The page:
Queenstown thinking of fining Wicked $300 per public disturbance

Queenstown is looking to fine Wicked Campers over offensive slogans on the company’s vans.

The local council wants to be able to use an existing district plan rule – normally used to regulate signs on buildings – to issue $300 fines when the campervans are seen displaying lewd or sexually explicit signs.

The company’s controversial slogans sparked numerous complaints to the Advertising Standards Authority, and Tasman District Council is also investigating banning Wicked Campers vans from its campgrounds.

Queenstown-Lakes District Council chief executive, Mike Theelen, told Nine to Noon the camper van slogans had changed in recent years from being clever and funny to offending more and more people and it would be good if the council could encourage Wicked Campers to change its behaviour.

“We’ve … asked for a list of their signage so that we can give them advice (as to what) would be determined to be sexually explicit, lewd or otherwise offensive.”

But Wicked Campers had indicated they did not agree with the council’s plan and had not provided any information.

In the mean time, tourists at the wrong end of this have had to create their own solutions.  This van was seen around Northland some days ago. 


photo: whaleoil.co.nz

“There are lots of campervan companies out there, a lot of colourful campervans out there. We’re not trying to crush that part of the market but we don’t necessarily want, as a community, to have that unpleasantness in our face every time a Wicked Camper rental drives by,” Mr Theelan said.

If the rule could be enforced, the council would issue an infringement notice against the company, not the occupier or driver of the vehicle. If that went unpaid it would then follow a process similar to an unpaid speeding ticket, where it would be referred to the district court.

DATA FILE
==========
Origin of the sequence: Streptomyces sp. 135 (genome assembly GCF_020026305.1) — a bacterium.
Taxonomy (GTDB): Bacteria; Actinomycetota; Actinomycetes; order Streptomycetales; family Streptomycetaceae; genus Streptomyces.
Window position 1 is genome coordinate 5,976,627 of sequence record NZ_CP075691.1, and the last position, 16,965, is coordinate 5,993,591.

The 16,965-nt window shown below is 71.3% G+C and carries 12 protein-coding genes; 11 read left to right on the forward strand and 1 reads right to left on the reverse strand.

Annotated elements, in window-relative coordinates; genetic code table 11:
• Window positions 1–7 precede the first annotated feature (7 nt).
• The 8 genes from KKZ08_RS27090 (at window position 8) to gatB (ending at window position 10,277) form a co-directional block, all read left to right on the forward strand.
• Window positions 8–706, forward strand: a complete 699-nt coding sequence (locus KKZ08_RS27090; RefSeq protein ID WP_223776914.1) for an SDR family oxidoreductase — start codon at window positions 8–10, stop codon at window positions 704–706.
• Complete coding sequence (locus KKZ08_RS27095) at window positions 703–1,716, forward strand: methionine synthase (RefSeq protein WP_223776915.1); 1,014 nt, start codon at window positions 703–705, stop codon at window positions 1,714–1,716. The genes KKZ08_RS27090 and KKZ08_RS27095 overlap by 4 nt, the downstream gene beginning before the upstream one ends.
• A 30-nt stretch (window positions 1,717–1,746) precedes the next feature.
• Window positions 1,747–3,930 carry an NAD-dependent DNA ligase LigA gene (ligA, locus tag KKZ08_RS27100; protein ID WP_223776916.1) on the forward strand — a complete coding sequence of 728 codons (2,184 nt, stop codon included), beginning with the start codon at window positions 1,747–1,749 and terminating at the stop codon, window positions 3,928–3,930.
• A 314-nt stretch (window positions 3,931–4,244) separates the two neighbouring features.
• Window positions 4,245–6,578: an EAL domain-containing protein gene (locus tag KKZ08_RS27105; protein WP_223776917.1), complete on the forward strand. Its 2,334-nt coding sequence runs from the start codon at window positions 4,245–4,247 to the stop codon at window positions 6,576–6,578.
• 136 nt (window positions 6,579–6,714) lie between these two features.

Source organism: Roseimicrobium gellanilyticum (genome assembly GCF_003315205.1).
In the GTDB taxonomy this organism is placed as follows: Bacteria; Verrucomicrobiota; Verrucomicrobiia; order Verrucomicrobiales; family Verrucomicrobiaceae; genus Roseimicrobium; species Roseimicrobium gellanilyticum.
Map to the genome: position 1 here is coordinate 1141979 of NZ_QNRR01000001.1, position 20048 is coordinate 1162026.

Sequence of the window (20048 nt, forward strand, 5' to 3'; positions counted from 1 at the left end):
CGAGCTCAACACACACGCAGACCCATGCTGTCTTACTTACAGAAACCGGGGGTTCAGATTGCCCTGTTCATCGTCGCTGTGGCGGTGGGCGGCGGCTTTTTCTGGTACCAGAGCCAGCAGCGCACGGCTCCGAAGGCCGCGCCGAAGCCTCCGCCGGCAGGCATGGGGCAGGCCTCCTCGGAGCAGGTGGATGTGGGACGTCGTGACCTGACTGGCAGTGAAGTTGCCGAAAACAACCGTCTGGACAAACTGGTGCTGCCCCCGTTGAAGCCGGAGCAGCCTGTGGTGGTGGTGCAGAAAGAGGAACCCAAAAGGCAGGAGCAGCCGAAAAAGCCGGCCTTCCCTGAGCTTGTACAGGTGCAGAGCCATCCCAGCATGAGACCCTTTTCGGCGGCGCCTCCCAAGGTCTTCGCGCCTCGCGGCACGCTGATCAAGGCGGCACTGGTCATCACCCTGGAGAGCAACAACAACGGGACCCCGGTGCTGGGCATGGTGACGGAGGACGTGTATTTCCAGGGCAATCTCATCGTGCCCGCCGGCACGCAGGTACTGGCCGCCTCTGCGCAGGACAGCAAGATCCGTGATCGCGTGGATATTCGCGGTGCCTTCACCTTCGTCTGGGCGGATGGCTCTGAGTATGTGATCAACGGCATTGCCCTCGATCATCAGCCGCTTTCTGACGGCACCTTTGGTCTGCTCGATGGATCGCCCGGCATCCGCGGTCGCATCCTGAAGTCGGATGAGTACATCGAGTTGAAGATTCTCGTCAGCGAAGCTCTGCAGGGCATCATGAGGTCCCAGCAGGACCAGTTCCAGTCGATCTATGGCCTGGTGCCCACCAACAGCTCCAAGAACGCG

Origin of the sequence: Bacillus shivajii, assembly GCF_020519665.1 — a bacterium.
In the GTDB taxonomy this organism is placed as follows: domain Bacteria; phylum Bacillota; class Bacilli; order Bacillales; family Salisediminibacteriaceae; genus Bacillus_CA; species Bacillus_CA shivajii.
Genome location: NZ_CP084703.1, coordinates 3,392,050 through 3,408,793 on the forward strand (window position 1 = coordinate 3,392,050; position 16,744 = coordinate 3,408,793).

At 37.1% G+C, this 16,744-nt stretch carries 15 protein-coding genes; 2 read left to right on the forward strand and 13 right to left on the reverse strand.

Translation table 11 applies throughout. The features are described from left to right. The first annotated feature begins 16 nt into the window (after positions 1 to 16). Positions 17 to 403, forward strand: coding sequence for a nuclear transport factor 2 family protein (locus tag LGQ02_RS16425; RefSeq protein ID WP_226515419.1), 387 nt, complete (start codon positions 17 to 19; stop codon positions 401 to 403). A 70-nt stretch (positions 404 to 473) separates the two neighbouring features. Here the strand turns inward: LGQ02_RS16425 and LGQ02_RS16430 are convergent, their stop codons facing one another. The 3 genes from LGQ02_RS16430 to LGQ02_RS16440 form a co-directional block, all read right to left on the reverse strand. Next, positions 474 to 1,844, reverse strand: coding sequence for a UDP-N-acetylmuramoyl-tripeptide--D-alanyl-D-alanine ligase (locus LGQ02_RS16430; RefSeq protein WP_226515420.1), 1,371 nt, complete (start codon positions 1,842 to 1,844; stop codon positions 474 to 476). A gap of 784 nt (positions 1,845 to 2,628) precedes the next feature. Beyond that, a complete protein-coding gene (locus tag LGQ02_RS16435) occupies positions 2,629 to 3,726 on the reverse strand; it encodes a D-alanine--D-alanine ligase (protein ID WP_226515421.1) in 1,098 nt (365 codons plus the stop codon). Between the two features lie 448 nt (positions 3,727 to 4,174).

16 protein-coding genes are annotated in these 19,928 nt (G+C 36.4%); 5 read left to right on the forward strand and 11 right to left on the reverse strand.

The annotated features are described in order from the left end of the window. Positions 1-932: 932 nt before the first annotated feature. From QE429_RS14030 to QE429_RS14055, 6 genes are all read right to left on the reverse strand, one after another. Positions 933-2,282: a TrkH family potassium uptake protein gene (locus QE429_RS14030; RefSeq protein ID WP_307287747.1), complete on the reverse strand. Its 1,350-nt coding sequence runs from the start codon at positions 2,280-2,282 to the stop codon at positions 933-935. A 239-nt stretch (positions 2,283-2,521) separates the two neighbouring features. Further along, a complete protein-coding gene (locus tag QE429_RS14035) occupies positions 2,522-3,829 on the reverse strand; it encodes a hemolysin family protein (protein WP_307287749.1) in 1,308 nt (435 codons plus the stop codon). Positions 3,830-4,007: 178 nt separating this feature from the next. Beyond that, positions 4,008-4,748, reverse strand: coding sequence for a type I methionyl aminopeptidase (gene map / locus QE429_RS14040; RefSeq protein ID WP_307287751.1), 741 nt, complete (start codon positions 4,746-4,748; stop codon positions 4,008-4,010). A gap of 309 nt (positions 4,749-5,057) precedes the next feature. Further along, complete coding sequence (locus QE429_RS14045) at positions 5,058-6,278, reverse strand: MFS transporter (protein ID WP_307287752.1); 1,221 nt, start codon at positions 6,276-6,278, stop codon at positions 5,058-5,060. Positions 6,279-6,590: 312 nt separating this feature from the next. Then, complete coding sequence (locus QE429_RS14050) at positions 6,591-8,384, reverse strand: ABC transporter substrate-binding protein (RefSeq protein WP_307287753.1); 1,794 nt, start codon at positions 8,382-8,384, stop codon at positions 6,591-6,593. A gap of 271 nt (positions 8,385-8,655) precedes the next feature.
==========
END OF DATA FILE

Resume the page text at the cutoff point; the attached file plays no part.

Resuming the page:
It would be the first time a New Zealand council had decided to crackdown on the Australian company using a district plan rule.

It will be interesting to see if the court will back the council, as the legislation for building signs are attempted to be applied to moving and stationary vehicles.

Similarly, how many times can you fine the same vehicle? Every time it is observed?  Every the public lays a complaint? Every time you blink?

These are definitely unchartered waters.



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As much at home writing editorials as being the subject of them, Cam has won awards, including the Canon Media Award for his work on the Len Brown/Bevan Chuang story. When he’s not creating the news, he tends to be in it, with protagonists using the courts, media and social media to deliver financial as well as death threats.

They say that news is something that someone, somewhere, wants kept quiet. Cam Slater doesn’t do quiet and, as a result, he is a polarising, controversial but highly effective journalist who takes no prisoners.

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